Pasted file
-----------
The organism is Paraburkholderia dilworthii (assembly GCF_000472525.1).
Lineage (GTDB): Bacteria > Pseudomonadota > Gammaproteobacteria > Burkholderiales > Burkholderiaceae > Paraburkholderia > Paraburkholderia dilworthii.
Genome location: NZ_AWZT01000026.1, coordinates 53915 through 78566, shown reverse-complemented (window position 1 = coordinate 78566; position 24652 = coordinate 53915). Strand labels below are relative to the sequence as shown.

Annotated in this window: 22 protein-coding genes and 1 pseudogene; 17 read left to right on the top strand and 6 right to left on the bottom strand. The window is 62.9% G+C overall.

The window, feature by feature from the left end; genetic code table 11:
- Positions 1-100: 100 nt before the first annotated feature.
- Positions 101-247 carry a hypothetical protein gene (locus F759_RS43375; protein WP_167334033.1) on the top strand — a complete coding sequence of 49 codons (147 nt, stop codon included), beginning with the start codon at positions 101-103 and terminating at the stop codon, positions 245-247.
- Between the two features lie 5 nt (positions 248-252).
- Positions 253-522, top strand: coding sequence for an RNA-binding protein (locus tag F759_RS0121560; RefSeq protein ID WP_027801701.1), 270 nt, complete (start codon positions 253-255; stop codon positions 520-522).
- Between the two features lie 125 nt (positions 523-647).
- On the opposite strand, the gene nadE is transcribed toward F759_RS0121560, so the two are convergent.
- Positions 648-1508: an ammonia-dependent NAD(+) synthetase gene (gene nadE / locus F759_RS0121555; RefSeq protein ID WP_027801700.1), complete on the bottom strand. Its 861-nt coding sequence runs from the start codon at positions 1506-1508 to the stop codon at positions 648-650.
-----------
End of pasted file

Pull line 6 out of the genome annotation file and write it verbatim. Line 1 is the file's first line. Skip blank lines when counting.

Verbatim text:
- Positions 1-100: 100 nt before the first annotated feature.